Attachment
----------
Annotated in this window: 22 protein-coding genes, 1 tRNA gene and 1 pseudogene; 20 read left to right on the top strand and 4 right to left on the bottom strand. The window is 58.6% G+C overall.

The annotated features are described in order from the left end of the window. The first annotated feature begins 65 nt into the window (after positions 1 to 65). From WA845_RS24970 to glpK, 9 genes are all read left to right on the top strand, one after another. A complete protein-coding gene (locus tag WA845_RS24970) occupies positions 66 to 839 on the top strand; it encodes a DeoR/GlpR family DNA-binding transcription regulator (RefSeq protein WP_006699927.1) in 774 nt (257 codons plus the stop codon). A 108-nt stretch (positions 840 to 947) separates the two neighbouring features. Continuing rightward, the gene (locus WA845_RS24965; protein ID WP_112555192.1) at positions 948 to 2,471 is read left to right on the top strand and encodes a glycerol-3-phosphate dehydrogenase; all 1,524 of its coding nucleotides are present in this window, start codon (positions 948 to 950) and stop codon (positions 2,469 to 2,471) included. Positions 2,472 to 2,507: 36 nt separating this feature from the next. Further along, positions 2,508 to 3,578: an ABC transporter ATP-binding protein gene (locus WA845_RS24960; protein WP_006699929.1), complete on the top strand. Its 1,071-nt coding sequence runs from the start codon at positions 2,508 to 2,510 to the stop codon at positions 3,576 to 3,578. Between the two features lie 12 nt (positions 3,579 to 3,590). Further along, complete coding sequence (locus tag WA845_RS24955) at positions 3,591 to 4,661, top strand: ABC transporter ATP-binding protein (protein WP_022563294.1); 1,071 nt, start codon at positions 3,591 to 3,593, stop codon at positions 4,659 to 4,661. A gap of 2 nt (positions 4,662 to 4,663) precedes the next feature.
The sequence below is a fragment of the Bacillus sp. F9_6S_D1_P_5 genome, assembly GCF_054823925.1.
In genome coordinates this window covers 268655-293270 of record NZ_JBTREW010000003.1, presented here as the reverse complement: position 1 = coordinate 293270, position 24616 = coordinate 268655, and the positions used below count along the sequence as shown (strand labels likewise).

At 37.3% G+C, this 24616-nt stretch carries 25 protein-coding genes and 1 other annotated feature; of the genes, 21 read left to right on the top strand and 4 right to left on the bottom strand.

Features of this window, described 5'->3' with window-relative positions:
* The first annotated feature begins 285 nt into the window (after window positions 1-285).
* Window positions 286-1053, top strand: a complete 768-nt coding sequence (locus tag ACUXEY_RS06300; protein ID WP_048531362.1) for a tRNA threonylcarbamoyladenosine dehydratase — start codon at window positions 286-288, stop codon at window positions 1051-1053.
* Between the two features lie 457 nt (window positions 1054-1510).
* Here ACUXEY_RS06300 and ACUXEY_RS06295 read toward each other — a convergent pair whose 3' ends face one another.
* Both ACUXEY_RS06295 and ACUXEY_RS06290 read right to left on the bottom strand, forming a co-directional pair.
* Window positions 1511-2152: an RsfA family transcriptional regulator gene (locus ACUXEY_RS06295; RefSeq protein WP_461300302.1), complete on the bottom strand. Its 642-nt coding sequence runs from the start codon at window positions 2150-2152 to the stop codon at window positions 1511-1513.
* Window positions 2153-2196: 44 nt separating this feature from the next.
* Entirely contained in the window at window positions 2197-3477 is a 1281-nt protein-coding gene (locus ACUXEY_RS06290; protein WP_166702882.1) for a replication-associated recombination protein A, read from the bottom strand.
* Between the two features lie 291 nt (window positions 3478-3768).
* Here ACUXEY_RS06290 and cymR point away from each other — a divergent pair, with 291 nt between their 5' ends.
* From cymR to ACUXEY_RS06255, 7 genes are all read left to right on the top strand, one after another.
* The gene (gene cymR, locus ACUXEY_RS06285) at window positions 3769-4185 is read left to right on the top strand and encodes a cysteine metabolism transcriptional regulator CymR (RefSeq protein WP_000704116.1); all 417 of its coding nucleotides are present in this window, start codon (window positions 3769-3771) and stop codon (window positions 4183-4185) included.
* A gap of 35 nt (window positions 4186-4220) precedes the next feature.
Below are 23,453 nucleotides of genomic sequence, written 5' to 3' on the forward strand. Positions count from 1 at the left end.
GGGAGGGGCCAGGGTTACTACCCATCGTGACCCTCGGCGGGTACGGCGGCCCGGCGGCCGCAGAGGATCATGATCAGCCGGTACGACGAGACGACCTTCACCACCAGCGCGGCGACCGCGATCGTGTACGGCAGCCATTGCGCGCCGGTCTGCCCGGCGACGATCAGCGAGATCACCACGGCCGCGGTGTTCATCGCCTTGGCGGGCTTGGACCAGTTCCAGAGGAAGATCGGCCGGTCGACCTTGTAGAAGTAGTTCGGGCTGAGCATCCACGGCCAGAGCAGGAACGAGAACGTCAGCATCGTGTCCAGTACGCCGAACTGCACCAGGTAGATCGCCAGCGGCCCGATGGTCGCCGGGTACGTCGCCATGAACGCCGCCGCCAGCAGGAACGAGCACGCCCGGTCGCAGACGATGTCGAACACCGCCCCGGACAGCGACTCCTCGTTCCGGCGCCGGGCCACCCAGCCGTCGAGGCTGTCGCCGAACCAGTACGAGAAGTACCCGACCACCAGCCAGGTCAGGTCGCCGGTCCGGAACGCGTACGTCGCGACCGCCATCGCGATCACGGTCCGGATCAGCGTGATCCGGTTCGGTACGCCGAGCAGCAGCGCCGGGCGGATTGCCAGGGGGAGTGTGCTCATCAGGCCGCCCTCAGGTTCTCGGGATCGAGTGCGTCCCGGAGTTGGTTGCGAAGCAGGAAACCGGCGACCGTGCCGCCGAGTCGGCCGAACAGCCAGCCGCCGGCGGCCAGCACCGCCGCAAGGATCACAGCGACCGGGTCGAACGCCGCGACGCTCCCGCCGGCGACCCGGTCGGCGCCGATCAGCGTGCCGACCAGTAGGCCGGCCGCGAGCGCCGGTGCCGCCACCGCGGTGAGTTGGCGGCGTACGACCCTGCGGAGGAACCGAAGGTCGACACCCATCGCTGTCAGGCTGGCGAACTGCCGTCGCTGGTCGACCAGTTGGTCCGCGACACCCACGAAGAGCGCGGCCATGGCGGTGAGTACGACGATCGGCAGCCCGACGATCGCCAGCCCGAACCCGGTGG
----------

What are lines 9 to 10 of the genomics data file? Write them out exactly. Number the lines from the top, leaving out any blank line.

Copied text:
* Between the two features lie 457 nt (window positions 1054-1510).
* Here ACUXEY_RS06300 and ACUXEY_RS06295 read toward each other — a convergent pair whose 3' ends face one another.